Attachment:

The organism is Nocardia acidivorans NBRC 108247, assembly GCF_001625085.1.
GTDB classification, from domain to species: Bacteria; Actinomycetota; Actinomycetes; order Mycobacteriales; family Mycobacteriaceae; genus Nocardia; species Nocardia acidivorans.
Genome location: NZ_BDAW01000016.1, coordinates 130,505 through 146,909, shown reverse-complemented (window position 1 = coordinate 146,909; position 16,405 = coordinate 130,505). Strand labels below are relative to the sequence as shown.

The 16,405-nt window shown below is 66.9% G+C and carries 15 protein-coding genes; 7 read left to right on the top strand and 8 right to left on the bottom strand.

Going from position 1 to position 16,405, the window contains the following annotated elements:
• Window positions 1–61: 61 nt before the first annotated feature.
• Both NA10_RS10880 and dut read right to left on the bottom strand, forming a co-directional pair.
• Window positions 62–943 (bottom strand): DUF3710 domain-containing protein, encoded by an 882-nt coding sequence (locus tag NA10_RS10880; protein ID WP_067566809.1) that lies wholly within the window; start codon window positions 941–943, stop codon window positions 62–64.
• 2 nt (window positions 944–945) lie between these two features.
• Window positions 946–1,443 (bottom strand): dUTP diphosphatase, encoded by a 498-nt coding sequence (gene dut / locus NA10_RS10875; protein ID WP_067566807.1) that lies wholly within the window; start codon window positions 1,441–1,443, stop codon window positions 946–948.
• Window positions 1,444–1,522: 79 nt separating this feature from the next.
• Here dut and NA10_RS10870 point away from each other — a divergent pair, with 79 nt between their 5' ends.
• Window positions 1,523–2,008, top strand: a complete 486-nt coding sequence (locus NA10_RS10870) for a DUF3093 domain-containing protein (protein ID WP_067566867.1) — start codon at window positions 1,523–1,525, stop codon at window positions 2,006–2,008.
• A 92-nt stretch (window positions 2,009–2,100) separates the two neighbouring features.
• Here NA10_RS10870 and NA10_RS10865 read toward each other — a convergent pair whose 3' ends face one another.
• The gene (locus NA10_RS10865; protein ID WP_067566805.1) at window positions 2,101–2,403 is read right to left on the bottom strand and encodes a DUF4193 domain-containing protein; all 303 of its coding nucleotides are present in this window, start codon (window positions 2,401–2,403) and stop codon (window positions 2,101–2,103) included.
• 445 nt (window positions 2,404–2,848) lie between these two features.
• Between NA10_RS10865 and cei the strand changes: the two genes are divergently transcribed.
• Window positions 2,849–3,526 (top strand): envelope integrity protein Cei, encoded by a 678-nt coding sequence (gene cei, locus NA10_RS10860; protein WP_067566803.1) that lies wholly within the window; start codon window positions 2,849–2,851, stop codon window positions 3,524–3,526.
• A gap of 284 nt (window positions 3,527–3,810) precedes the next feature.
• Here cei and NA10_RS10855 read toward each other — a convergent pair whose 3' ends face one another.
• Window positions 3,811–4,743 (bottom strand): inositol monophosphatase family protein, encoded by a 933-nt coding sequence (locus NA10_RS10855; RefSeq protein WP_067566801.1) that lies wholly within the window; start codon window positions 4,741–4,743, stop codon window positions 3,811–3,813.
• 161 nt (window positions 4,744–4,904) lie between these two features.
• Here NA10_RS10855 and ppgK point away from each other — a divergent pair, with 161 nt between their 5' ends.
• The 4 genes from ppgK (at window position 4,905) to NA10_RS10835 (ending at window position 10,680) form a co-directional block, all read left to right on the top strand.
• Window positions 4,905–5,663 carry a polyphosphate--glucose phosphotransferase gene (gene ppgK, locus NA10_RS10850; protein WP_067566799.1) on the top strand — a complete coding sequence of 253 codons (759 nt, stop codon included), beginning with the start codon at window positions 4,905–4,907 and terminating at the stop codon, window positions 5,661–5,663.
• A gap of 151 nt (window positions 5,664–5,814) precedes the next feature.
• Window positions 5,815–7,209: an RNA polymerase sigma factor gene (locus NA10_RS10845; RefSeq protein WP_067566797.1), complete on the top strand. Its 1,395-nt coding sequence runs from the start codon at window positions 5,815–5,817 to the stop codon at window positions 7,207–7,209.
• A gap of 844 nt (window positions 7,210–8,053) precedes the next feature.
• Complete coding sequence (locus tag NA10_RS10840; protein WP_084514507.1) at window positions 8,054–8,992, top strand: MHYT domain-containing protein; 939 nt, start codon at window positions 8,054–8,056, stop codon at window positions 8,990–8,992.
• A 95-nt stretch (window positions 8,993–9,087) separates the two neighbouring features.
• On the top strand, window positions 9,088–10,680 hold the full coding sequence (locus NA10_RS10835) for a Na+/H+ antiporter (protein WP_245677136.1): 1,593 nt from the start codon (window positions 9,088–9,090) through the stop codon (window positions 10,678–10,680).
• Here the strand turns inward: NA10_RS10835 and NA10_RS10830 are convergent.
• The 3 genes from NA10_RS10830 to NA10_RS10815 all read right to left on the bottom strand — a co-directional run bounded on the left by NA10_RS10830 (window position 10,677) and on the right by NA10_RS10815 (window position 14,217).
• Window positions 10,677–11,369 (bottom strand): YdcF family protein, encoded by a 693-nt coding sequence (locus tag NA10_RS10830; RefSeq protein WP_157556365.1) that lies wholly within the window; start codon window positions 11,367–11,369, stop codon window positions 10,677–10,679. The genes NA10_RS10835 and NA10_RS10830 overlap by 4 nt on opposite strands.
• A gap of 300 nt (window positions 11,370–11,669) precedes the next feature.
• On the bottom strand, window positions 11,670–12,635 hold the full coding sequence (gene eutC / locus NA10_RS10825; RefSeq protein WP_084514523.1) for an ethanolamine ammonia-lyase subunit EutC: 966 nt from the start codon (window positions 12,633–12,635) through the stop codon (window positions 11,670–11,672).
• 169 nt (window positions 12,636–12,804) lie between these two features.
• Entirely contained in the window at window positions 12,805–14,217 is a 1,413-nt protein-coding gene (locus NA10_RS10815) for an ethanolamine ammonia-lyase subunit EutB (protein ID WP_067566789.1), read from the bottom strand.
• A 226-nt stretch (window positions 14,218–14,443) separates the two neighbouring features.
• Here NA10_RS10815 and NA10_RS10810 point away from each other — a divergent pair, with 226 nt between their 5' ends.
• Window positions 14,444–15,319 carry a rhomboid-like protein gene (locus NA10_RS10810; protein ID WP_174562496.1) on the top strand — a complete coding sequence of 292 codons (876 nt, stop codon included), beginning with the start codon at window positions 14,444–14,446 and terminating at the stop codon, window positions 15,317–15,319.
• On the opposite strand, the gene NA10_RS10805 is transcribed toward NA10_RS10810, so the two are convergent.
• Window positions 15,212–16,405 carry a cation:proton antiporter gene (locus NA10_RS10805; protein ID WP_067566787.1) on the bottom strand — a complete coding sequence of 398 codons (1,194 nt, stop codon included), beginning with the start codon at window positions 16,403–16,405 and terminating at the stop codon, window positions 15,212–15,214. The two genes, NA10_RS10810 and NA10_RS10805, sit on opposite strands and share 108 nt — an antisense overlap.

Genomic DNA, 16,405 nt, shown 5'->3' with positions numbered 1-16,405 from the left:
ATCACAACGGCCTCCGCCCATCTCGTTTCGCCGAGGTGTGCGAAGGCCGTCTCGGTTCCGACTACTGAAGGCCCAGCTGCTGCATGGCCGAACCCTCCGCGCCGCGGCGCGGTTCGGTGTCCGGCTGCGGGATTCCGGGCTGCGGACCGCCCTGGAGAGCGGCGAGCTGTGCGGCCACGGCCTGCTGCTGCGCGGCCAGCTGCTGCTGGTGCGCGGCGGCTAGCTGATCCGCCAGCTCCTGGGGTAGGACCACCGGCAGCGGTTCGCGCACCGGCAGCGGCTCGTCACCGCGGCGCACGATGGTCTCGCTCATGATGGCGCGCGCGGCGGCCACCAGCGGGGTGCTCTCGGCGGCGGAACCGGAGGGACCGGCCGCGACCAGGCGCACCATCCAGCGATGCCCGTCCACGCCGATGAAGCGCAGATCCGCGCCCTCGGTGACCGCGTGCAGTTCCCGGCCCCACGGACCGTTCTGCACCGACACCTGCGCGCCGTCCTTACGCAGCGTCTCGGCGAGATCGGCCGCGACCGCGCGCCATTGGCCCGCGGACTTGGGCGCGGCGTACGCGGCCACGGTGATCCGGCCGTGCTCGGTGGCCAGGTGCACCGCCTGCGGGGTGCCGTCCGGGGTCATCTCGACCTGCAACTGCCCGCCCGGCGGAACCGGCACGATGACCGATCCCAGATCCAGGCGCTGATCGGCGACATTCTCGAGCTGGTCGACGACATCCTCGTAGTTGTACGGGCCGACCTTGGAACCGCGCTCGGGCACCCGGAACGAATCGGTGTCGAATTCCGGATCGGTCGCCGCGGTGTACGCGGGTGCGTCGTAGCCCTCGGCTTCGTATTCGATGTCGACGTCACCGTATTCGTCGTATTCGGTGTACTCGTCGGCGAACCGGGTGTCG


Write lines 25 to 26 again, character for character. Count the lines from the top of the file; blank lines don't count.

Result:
• The 4 genes from ppgK (at window position 4,905) to NA10_RS10835 (ending at window position 10,680) form a co-directional block, all read left to right on the top strand.
• Window positions 4,905–5,663 carry a polyphosphate--glucose phosphotransferase gene (gene ppgK, locus NA10_RS10850; protein WP_067566799.1) on the top strand — a complete coding sequence of 253 codons (759 nt, stop codon included), beginning with the start codon at window positions 4,905–4,907 and terminating at the stop codon, window positions 5,661–5,663.